Cali Yost: ‘Our new working practices will continue to shift as realities change’
Cali Yost, founder and chief executive of the Flex+Strategy Group, believes that, following the seismic changes of the past year and a half, now is the time to reimagine how organisations can operate in the future
The pandemic has been a lot of things to a lot of people, but one thing is certain – the world of work has changed, and these changes are more than likely here to stay.
At the Best Managed Companies Awards Symposium, organised by the Irish Management Institute, Cali Yost, founder and chief executive of the Flex+Strategy Group, will be discussing the emerging shift away from the traditional ‘place-based’ work model and what we can do to make a success of it.
“Because of the pandemic, we now know that work isn’t about ‘where we go’, it’s about ‘what we do’ and being flexible about how, when and where we work best,” Yost said.
“Right now, for many, the answer – from a health and safety perspective – is to work remotely, but one size will not fit all, and our new working practices will continue to shift as realities change.”
As Yost sees it, on-site workplaces “still matter”. “Along with remote work, we need to consider technology, and schedule flexibility when optimising work based on the realities of a particular business, job or person’s life,” she said,
The trend towards a more flexible, dynamic way of working was under way before Covid-19 took hold, according to Yost, but the recurring lockdowns we have since endured accelerated its rollout. For companies now, the challenge is to learn how to adapt.
“In 2019, our national research of a probability sample of full-time US workers found one-third did most of their work away from the worksite – in other words, remotely,” Yost said.
“Covid-19 simply accelerated the transformation to scale, and we are not going back. So, going forward, we need to learn how to avoid letting the ‘way we worked before’ overtake this historic opportunity and, indeed, reimagine how organisations can operate in the future.”
This new way of working – whether it’s at home, in a co-working space, an airport lounge, an office, customer worksite or any other location – is getting a lot of attention right now, but there are other issues that require just as much attention, according to Yost.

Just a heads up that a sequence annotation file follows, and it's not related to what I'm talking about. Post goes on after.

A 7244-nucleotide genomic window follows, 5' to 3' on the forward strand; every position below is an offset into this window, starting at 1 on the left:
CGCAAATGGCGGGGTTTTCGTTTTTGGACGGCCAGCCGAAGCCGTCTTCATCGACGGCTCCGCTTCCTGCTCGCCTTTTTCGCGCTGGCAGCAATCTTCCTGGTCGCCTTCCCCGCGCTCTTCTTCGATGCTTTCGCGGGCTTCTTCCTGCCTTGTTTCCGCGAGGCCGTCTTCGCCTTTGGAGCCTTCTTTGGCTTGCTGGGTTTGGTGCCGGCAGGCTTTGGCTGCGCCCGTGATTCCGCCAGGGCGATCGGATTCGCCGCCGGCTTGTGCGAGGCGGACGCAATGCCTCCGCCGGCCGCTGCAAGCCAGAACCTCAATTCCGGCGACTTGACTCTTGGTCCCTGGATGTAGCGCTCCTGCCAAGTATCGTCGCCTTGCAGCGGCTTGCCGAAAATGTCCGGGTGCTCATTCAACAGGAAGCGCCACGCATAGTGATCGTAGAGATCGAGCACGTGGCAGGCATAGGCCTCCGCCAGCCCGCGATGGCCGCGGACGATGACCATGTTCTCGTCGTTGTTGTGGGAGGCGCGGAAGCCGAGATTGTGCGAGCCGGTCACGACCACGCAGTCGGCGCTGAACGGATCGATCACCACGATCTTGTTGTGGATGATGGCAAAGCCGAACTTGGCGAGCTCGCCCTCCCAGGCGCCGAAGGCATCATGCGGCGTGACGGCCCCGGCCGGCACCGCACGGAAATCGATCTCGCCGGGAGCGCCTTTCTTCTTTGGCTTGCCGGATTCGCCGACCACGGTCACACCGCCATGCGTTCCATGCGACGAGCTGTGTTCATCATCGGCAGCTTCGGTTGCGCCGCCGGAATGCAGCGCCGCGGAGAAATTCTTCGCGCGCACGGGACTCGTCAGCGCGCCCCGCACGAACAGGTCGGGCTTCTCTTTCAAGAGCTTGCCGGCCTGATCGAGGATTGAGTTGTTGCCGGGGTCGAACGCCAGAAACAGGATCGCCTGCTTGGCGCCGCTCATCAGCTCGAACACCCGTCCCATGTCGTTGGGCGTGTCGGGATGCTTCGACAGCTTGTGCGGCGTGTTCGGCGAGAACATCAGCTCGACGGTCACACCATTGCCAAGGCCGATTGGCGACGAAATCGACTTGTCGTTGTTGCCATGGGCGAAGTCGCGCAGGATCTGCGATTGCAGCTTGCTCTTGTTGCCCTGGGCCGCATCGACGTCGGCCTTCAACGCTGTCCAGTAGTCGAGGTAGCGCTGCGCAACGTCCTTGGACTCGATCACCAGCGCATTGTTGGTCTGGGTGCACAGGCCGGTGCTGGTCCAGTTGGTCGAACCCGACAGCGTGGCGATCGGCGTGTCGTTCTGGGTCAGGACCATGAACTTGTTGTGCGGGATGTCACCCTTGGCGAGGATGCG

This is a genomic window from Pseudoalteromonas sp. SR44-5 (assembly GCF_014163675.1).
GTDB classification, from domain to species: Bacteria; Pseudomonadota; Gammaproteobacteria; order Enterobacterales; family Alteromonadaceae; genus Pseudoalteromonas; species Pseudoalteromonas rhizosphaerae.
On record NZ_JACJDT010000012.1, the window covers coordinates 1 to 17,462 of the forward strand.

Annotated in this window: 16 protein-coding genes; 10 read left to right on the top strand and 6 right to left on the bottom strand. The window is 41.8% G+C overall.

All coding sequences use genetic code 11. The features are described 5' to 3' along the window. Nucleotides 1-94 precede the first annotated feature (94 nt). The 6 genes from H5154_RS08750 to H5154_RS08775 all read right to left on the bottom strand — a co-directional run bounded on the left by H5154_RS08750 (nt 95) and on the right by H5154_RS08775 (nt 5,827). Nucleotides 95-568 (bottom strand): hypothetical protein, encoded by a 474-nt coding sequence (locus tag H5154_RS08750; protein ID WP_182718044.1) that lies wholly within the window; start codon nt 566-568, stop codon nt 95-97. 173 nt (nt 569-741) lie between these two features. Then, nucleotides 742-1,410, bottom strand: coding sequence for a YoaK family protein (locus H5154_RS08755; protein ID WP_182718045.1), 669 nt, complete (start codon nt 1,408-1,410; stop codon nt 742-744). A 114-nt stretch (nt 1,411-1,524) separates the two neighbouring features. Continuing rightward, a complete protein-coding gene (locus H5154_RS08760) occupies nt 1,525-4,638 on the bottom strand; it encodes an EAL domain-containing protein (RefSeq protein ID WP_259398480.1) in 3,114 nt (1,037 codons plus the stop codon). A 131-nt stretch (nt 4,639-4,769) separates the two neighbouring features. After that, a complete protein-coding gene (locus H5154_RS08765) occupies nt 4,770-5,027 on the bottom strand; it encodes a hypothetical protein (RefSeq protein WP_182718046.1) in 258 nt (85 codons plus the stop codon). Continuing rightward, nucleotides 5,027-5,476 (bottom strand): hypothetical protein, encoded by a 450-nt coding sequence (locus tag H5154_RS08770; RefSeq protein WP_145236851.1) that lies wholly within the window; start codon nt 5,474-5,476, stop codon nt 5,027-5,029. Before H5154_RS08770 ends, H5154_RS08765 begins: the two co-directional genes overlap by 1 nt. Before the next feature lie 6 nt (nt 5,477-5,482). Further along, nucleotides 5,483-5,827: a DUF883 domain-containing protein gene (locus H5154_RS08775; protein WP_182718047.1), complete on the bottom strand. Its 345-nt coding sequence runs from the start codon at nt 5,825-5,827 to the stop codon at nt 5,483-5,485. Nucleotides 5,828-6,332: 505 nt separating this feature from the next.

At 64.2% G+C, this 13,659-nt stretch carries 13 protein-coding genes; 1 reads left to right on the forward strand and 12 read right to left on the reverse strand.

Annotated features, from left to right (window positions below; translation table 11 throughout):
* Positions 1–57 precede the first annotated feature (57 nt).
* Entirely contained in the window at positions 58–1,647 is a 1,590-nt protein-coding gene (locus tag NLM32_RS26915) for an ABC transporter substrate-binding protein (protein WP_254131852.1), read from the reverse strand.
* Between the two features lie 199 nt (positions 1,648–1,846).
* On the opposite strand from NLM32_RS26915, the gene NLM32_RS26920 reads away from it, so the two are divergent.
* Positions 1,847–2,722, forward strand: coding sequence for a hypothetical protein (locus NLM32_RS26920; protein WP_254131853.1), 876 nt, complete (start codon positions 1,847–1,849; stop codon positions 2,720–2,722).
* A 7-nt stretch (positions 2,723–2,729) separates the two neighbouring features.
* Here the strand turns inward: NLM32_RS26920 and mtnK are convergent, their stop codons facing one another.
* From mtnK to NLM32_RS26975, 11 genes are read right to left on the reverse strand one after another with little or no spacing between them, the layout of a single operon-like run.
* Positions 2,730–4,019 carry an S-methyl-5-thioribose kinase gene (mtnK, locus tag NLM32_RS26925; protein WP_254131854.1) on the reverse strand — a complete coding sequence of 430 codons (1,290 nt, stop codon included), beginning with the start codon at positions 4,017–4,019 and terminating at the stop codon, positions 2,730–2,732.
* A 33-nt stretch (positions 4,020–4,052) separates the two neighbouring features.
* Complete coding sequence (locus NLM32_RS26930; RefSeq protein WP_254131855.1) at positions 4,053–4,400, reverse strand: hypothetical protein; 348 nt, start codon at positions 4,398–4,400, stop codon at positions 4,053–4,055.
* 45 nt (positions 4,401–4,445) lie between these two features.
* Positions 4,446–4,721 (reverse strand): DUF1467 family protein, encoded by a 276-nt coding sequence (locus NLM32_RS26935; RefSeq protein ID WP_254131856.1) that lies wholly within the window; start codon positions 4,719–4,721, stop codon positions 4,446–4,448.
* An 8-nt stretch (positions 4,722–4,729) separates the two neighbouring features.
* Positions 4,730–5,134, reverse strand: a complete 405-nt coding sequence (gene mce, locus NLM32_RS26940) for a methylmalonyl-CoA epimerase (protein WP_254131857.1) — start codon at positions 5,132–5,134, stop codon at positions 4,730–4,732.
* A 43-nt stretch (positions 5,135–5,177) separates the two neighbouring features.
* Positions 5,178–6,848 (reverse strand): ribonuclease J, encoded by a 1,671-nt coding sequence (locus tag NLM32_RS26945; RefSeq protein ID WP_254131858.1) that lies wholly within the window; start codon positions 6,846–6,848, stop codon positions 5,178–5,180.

“There are also new ways of using technology to rethink workspaces, and both collaborative and shared private offices,” she said.
“Time flexibility is also important and can optimise coverage and leverage performance across time zones.”
Then there is the composition of ‘teams’, comprising full and part-time members, on-demand workers, reduced schedules and project-based talent.
Although all of these variables present their own challenges, this new way of working also offers many potential advantages.
“Assuming work flexibility is executed well – which means it’s not a ‘policy’, but a digitally enabled way of operating your organisation across workplaces, spaces and time – there are positives,” Yost said.
“Firstly, the ability to work remotely has kept many organisations in business, when they would have otherwise been forced to shut down.
“Then, there is the increased productivity, engagement and wellbeing, as people match the priority they need to execute, both at work and personally, to how, when and where it’s done best.
In addition, Yost says, companies will attract, retain and develop the best people because of their ability to work flexibly.
“As one senior leader we work with said recently, ‘we are competing for talent on three fronts – money, opportunity and flexibility. Without flexibility, we don’t have a chance with the other two’.”
As flexible working becomes more commonplace, Yost urged employers to remember that “two opposing things can be true at the same time, especially during a period of unprecedented disruption”.
“This is based on the work of the psychologist William Bridges,” Yost said. “As you manage yourself and lead those who report to you, it is not only normal, but expected, to feel both open to, and energised by, the possibilities involved with change while at the same time feel uncertain and sceptical.
Yost calls this approach “realistic readiness”. The trick is to recognise that, and not let the uncertainty and scepticism stop energetic forward motion toward possibility, she said.
“I believe that, in ten years, we will look back and wonder at how ‘going to work’ meant being in the same place with the same people every day – but that doesn’t mean I think everyone is going to work remotely 100 per cent of the time.
“We have seen this time and again over the years and, when you allow businesses and teams to determine how, when and where they work best based on the unique realities of their work and lives, most will pick some degree of onsite presence with each other.
This typically equates to on average two to three days per week on-site, “because people like to be with other people”, Yost said.
“But, it needs to be purposeful. Part of the execution of a flexible operating model is setting the operating framework and cultural capability to identify what needs to get done and then how, when and where it’s done best.”